What does Joe Biden’s pick for defense secretary mean for Afghanistan?

In reality, Washington is replacing its troops with contractors, who will play almost the same role of defending American interests in the country and the larger region.

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A Reuters file image of US President-elect Joe Biden conversing with US General (retd) Llyod Austin.

“He helped end [Iraq] war and literally bring tens of thousands of troops home safely,” remarked Joe Biden, the president-elect of the United States of America, as he nominated retired general Lloyd Austin as the 28th Secretary of Defense.

By giving Austin this responsibility, Biden is expecting him to oversee a similar job in the near future: the withdrawal of American troops from Afghanistan.

The General is the first African-American picked to lead the pentagon. He has commanded troops both in Iraq and Afghanistan.

Back then, he was credited for successfully tackling Dae'sh in the region, which was one of the reasons for his consideration of this post.

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Thanks to the outgoing US president, Austin’s assignment on Afghanistan has become rather easier.

Donald J Trump even surprised his adversaries, including Russia, when he declared that only 2,500 US troops will remain in the country. He then strengthened the diplomatic front by signing a historic peace pact between the United States and the Taliban.

On his behalf, Special Representative for Afghanistan Zalmay Khalilzad is doubling efforts to bring the Ghani regime and the Taliban to the table.

In essence, the road is paved for General (retd) Austin, who believes that his country faces three pressing challenges in the region: Afghanistan, Syria, and Iran.

To a war veteran who admits that direct military action cannot solve every conflict, there can be no good start, at least in Afghanistan.

But, as head of the Pentagon, how will he approach this issue? Will he follow Trump’s exit strategy or will he modify it?

Well, the former General holds that the United States must maintain a presence and a “constructive role in the foreseeable future”. At the same time, he is convinced that only the people of the region can bring about needful changes - for which alliances must be built.

If Lloyd Austin still practices what he preached during his years in uniform, then there is a strong possibility that the Biden administration will honour the peace pact with the Taliban. This means that America is likely to leave a couple of thousands of troops in Afghanistan and build its capacity through joint training exercises, foreign military sales, and financing.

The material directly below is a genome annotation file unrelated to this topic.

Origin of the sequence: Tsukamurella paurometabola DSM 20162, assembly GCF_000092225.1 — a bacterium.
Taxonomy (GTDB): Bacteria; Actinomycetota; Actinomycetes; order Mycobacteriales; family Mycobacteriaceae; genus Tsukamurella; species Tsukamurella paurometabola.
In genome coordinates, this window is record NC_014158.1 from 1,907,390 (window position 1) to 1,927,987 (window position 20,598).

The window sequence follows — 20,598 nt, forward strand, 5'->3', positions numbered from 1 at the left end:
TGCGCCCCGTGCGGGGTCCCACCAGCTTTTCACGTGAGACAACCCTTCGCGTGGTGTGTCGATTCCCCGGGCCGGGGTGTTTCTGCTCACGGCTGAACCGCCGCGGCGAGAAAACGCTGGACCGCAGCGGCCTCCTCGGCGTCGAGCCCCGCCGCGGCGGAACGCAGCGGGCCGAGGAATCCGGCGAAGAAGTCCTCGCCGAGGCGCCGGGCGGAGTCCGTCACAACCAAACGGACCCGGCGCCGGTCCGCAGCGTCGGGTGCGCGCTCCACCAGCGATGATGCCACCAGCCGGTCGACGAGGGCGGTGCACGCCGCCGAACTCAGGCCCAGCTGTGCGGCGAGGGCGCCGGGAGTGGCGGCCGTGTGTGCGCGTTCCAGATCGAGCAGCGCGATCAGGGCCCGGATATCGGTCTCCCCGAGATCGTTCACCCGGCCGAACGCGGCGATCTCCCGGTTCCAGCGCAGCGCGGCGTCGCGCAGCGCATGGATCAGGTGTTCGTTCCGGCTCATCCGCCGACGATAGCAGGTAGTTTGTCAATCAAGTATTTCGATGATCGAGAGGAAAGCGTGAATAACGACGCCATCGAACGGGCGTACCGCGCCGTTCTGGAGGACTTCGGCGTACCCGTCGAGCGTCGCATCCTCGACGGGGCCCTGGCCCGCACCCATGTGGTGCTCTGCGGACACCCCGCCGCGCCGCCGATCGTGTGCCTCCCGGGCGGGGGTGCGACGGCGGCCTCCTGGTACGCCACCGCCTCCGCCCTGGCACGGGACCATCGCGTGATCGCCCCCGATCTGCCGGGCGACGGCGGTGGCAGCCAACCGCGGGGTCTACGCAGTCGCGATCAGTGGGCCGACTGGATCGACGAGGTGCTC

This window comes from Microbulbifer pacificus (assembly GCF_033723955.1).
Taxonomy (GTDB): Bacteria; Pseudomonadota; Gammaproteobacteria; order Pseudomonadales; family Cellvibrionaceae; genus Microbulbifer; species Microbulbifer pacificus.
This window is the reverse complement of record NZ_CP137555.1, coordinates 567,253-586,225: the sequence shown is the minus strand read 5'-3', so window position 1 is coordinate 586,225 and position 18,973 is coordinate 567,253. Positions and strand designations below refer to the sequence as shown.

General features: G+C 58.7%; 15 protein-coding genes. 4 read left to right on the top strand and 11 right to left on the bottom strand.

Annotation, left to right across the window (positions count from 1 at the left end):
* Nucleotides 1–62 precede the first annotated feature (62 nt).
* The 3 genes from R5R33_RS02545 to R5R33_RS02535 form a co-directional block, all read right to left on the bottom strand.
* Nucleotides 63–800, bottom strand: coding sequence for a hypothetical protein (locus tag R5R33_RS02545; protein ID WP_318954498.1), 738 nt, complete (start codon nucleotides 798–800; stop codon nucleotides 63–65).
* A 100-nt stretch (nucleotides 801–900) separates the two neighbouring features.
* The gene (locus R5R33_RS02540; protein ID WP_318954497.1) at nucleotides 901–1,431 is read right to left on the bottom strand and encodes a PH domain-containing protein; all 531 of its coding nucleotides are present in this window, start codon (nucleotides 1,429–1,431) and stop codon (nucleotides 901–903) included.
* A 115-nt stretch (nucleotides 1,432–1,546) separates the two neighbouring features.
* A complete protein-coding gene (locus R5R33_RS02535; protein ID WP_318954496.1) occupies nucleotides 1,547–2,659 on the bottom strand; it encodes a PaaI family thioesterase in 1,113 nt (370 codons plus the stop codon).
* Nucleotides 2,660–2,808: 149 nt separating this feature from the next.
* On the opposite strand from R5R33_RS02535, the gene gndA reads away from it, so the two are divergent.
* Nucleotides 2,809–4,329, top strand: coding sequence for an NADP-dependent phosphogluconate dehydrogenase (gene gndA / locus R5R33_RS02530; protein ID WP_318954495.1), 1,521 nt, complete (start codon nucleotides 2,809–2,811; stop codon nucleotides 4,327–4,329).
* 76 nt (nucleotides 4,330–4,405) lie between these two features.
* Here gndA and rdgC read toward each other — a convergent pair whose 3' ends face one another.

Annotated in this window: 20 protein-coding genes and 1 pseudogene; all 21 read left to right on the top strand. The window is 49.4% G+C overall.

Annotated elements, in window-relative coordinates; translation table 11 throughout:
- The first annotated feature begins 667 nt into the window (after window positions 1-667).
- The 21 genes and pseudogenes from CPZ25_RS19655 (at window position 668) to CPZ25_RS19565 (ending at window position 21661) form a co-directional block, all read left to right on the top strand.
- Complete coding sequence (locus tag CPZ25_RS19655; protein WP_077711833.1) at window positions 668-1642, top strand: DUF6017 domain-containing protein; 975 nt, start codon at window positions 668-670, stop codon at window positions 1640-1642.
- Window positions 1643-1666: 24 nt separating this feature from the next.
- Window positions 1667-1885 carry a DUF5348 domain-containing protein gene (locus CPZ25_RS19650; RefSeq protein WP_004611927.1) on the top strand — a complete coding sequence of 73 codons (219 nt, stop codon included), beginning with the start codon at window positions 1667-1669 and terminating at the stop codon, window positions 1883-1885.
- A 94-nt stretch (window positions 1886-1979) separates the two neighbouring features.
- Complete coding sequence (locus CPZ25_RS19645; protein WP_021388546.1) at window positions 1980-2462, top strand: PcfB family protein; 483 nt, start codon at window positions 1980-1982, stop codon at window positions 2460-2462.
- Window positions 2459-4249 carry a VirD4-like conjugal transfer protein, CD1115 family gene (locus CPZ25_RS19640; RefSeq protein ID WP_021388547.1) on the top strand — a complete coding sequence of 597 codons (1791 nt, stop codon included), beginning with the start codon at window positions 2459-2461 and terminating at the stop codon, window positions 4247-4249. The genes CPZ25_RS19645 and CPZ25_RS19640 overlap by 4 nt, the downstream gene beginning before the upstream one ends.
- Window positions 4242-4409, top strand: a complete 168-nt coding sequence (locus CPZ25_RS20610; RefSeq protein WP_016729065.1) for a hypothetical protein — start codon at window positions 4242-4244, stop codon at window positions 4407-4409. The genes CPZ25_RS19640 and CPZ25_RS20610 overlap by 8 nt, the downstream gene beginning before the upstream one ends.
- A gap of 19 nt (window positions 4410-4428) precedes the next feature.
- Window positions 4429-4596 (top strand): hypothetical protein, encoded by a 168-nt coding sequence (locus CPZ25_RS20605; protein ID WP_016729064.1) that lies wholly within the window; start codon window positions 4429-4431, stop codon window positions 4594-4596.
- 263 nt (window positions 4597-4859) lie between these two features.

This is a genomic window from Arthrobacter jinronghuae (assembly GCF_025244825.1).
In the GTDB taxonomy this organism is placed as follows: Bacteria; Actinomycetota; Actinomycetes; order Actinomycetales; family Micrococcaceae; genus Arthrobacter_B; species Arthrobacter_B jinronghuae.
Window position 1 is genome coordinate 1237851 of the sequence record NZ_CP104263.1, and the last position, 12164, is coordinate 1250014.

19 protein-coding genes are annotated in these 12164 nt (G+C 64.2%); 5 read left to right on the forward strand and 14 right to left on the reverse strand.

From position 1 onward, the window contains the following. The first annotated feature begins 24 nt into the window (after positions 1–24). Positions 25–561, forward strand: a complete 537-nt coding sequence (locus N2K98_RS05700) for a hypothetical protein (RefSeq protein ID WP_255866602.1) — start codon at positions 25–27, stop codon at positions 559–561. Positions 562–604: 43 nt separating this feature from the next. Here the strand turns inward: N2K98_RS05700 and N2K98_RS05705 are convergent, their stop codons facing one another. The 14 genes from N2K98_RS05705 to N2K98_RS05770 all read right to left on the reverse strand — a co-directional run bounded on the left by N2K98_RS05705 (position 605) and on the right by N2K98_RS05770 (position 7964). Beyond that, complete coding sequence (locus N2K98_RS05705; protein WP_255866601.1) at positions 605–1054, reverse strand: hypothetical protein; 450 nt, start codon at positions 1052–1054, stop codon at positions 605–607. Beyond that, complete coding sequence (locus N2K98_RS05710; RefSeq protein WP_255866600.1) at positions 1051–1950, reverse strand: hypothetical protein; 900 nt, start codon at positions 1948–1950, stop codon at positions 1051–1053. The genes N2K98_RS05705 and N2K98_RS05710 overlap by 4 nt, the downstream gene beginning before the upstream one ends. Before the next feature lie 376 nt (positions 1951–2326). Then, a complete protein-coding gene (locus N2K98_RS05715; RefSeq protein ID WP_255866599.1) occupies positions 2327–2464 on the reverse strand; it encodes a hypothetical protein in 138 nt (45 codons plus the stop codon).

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But, does it matter if the counter-terrorism and offensive force is kept at 2,500 or increased to a few more thousands? After all, the United States is only virtually exiting the country.

In reality, Washington is replacing its troops with contractors, who will play almost the same role of defending American interests in the country and the larger region.

So no surprises there. History is a witness that the United States only ends wars, not its presence.

With that in mind, more important than the troop count is to see how Washington builds alliances to protect its interest in a country plagued by civil war. During his tenure as the Commander of U.S. Central Command (CENTCOM), General Austin made a couple of visits to Pakistan. He understands what Islamabad means to regional stability. Still, there is every possibility that the new US administration will continue to make a bigger room for India in Afghanistan.

To achieve this goal, New Delhi has already started to mend ties with the Taliban, a major about-turn for India after it was convinced that its four-decade-long support to the anti-Taliban factions resulted in a zero-sum game.

Whether the Taliban will respond to Indian gestures is a separate debate.

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However, the more important question is how will the new Pentagon chief exert diplomatic pressure to find a balance? Now, an equilibrium can significantly be achieved if reservations of the regional countries including Pakistan are addressed, but merely an agreement between new Afghanistan and Pakistan won’t suffice.

There needs to be a larger agreement between Afghanistan, India, and Pakistan. At a later stage, this agreement should also include Iran. Such a grand pact can lay the foundation for peace as well as open doors to Indo-Pak trade. And this single development has the potential to uplift the regional economy and create jobs in both countries.

But there is a catch. Trump unilaterally withdrew from the Iran nuclear deal thinking that the United States will change the dynamics. He failed. Similarly, Joe Biden may unilaterally give India an upper hand in Afghanistan, but he must then understand that it won’t be an easy ride.